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France

World's biggest farming fair opens in Paris

Video by Nicolas GERMAIN

Text by Gulliver CRAGG

Latest update : 2009-02-23

French President Nicolas Sarkozy is due to inaugurate the farming fair on Saturday, a nerve-wracking experience for someone struggling to match former President Jacques Chirac's renowned popularity with farmers - and cattle.

Ask a French person about the Salon de l’Agriculture, and the reaction will usually be enthusiastic. “A great occasion to sample food”… “a chance for the kids to see farm animals”… “a way for us to get back to our roots”. In the land of gastronomy, agricultural roots are important. And the French love the Salon.

 

Perhaps its most astonishing power, though, is the power to make even left-wingers speak kindly of Jacques Chirac. The one thing everyone agrees upon about the former president is that he really had a way with a cow. Chirac, originally elected in a rural constituency, loved the Salon. He is expected to visit again this year even though he is no longer president.

 

The enthusiasm and charm he brought to the event is markedly lacking in Nicolas Sarkozy, whose political career has been strictly urban. Last year, Sarkozy’s first appearance at the Salon was a PR disaster. He lost his temper with a heckler, and the phrase “Casse-toi, pauvre con” (“Piss off you jerk” is a polite translation) entered French folklore. The nation is on tenterhooks to see how he will perform this year – but with his popularity at an all-time low, some of the Salon’s visitors will surely be tempted to say the same thing to him!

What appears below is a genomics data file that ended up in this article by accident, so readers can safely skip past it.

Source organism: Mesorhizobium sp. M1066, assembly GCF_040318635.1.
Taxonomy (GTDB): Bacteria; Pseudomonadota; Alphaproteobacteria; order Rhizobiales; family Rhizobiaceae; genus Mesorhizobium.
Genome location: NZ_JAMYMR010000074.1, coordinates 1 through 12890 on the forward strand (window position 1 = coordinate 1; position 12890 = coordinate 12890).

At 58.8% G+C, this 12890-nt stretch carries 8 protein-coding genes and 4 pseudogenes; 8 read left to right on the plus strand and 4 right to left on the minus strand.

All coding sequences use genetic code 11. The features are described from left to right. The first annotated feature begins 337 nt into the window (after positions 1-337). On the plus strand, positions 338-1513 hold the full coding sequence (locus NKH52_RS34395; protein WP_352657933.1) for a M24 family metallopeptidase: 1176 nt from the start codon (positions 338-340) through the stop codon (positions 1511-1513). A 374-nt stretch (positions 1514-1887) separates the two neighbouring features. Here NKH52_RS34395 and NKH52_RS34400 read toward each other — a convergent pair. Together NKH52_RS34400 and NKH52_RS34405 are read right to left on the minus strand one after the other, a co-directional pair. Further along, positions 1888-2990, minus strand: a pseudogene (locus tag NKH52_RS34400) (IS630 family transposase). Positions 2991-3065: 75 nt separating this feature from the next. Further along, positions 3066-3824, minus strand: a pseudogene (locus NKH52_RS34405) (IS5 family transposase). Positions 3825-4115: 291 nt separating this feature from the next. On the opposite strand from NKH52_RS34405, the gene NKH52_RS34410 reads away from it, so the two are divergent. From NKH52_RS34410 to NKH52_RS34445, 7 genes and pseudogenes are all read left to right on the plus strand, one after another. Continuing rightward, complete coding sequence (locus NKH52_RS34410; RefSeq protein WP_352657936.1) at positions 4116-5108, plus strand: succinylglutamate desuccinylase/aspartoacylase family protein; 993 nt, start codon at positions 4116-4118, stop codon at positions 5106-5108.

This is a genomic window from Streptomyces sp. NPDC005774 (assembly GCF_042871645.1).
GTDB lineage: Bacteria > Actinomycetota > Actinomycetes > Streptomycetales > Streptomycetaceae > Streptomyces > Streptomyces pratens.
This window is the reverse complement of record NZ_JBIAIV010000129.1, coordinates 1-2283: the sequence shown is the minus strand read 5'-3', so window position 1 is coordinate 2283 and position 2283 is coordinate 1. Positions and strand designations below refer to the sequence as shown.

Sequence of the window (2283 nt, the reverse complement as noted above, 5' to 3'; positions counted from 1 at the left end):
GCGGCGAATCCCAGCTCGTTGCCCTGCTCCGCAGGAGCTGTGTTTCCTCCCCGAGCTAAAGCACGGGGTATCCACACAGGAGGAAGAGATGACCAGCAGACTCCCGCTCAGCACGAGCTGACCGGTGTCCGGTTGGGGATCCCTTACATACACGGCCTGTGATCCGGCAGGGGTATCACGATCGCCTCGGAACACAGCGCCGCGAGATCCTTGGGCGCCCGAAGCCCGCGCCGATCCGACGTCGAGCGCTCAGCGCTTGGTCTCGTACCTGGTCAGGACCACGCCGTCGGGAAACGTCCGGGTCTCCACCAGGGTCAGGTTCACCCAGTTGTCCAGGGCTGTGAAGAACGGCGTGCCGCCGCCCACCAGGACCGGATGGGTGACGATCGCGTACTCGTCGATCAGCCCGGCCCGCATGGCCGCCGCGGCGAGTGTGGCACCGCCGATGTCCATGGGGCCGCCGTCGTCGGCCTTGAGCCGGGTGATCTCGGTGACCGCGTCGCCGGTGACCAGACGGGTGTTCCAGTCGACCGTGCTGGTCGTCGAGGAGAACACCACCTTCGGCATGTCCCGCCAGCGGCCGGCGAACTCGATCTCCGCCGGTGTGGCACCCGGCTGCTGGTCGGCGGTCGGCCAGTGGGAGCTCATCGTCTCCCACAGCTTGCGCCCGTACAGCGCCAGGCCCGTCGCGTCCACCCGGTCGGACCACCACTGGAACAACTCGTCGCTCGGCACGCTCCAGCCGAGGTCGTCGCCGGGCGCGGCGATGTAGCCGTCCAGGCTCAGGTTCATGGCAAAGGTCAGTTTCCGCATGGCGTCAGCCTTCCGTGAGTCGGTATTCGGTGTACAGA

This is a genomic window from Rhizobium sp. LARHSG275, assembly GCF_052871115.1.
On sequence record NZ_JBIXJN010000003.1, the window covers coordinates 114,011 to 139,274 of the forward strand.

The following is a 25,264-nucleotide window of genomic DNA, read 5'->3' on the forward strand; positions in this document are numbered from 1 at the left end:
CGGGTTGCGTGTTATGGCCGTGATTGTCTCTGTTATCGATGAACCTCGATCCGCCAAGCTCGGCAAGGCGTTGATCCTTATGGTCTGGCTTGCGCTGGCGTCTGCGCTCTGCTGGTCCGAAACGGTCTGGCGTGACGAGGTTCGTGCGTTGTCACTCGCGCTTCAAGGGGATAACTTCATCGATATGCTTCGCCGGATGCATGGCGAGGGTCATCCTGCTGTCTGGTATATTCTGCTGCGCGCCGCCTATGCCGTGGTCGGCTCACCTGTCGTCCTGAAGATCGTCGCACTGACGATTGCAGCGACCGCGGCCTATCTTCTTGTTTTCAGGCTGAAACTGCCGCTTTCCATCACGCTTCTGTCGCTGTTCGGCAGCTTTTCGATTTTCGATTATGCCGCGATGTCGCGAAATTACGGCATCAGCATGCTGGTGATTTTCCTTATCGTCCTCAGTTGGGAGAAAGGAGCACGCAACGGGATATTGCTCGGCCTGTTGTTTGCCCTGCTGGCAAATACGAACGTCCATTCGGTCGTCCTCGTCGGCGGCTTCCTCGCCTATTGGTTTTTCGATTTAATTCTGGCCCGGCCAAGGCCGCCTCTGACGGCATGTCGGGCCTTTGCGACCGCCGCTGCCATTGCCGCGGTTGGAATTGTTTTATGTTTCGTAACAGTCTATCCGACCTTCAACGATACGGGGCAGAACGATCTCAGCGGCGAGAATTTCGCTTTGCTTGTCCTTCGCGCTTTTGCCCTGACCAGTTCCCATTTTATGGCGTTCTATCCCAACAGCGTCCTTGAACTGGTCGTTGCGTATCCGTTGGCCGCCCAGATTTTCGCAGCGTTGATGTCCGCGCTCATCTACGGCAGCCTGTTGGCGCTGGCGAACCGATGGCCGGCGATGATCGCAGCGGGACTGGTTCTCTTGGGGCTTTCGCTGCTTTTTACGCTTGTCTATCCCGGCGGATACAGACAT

But though that might be the talk of Paris, the atmosphere among the farmers and traders putting the finishing touches to their stands on Friday was one of great joy and bonhomie. Farmers clearly relish the chance to get together in Paris once a year and chat about their respective regions and produce. As cattle were unloaded and washed, there was a palpable sense of excitement.

 

Despite an early start and a four-hundred kilometre journey, the owners of Al Capone and Aucuba, two 1.5-tonne Charolais bulls, were beaming as they opened the gates of their van to let the beasts out: “We’re from Vendée, land of the sun!” As well as cattle of course, there are also thousands of sheep, goats, pigs, chickens, and rabbits. I didn’t see any frogs, though. Maybe tomorrow.

 

Over the course of the week we’ll be visiting the Salon several times, patting the animals, looking out for the myriad political and media personalities expected to show up, and enjoying the food and drink. We’ll also be looking into why, while unemployment in France soars, the farming profession is desperate for new recruits, at how the global economic crisis is affecting farming, and at attempts to make agriculture more environmentally-friendly.

Date created : 2009-02-21

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